Our Breakfast Club Therapy

It started out as a single get-together about three years ago.

My buddy Rich, who lives about an hour away, was going through a challenging time, so we got together for a breakfast to talk.

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That might not seem so monumental on its face but consider that for us to meet, we each have to travel about 40 minutes to reach a place somewhere convenient for both of us in rural New Jersey.

But the travel was worth it since the purpose was to talk — about our jobs, our families and our anxieties.

That meeting turned out to be just as important for me as it was for him.

One of the things that I’ve come to realize as a guy north of 50 is the almost impossible challenge of cultivating new friendships and the importance of maintaining existing ones.

At this age, there is so much history and so little time to get involved with others, thanks to the commitments of work and family.

By contrast, with Rich, who I’ve known for close to 40 years, there is a built-in intimacy and understanding of our shared experiences.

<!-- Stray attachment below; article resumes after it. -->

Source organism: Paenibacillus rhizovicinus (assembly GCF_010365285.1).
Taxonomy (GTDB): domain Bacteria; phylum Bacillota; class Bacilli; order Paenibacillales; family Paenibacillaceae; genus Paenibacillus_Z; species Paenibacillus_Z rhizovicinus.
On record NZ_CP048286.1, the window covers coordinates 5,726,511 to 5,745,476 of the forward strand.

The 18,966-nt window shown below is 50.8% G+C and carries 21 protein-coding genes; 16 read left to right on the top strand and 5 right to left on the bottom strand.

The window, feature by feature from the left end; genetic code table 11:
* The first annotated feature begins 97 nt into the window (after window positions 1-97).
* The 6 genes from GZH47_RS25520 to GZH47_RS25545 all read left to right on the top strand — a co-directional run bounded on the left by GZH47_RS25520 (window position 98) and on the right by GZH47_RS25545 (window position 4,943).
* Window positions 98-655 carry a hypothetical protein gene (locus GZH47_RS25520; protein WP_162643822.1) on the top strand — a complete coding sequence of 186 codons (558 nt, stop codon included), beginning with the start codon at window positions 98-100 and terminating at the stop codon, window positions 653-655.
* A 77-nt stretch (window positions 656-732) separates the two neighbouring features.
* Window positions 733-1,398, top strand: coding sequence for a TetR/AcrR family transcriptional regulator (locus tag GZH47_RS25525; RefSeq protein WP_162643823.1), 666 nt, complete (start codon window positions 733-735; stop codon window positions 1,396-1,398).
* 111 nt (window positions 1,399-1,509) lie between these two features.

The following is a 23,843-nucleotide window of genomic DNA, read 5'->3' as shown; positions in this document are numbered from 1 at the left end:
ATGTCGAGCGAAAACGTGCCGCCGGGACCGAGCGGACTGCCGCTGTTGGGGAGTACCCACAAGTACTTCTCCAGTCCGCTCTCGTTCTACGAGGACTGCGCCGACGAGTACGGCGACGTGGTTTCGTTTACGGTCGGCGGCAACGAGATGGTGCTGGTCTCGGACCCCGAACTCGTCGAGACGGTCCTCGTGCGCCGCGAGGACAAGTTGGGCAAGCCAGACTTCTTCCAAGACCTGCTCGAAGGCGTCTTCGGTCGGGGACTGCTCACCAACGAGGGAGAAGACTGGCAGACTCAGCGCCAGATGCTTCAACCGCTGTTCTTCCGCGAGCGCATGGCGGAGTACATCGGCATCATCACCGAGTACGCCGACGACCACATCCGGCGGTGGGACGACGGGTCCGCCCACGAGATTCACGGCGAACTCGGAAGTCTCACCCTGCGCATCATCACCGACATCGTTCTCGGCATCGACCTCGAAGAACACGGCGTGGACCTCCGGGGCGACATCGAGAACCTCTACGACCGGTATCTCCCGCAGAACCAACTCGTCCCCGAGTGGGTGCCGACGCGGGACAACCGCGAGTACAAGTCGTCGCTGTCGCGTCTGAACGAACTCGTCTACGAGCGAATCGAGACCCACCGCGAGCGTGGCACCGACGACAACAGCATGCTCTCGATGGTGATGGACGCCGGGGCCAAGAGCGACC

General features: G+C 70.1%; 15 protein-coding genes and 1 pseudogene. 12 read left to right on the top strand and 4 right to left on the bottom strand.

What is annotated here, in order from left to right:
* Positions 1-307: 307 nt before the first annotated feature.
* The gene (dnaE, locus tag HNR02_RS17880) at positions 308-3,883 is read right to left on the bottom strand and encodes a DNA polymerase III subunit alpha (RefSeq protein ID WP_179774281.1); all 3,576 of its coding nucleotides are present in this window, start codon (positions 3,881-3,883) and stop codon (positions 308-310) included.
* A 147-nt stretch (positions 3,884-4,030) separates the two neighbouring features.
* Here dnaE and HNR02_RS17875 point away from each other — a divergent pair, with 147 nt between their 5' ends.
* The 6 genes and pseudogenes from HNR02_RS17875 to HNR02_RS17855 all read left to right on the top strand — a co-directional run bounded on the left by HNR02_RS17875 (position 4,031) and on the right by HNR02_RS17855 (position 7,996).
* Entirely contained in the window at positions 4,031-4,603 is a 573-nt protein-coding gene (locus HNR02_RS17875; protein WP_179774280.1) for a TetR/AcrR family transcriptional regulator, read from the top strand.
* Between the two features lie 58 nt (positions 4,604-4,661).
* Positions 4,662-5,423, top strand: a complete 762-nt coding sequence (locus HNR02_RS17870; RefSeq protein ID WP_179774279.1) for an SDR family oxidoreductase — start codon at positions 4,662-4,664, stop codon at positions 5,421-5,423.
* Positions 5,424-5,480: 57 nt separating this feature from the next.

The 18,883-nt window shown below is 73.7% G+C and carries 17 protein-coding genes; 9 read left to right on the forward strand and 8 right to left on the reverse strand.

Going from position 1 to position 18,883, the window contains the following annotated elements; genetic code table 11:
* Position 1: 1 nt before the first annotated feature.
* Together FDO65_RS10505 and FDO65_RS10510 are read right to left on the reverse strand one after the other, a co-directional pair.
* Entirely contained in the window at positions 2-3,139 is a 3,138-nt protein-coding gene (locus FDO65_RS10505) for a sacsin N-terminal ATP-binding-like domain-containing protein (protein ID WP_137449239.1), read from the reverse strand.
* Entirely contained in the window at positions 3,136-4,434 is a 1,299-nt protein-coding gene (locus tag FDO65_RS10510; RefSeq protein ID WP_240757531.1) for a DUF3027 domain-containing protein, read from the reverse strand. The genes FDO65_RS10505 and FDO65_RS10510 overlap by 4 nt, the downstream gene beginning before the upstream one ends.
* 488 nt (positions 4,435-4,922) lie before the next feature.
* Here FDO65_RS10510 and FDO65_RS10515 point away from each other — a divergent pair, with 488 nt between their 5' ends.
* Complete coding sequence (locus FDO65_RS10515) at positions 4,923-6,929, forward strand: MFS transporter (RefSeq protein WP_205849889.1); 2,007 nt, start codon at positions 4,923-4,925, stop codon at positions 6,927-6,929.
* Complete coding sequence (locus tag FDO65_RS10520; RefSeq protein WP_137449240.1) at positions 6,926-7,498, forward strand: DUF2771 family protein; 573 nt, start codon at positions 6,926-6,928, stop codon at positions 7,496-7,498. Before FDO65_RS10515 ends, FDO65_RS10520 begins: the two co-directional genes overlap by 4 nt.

That breakfast meeting has led to many more since then.

The one-on-one conversations have a different dynamic than when the larger group of my buddies – the About Men Radio posse — gets together.

In a group of three or more, the conversations will inevitably devolve into hilarity of penis jokes, double entendres or a marathon of chop-busting but seldom anything heavy.

But when there is time and space for just two of us to talk, a stillness pervades, the kinetic energy subsides and a focus on more serious topics takes over.

Rich and I do not solve all of our problems over omelets and toast, but we do engage in connected conversations about our families, jobs, aspirations, limitations, etc.

How the hell are we paying for our kids’ college?

What roles are we playing as dads? As breadwinners?

What do our futures look like? What keeps us up at night?

The meetings were an epiphany that it’s O.K. to ask for help or simply just vent.

During our last get-together, Rich replied to a note I sent:

“Good to see you too. …It’ll be interesting 20 years from now when we walk into a place with our canes or walkers to have toast and coffee together. Need to keep taking pics so we’ll have a chronicle of our meetings.”

Indeed, Rich. I look forward to it.

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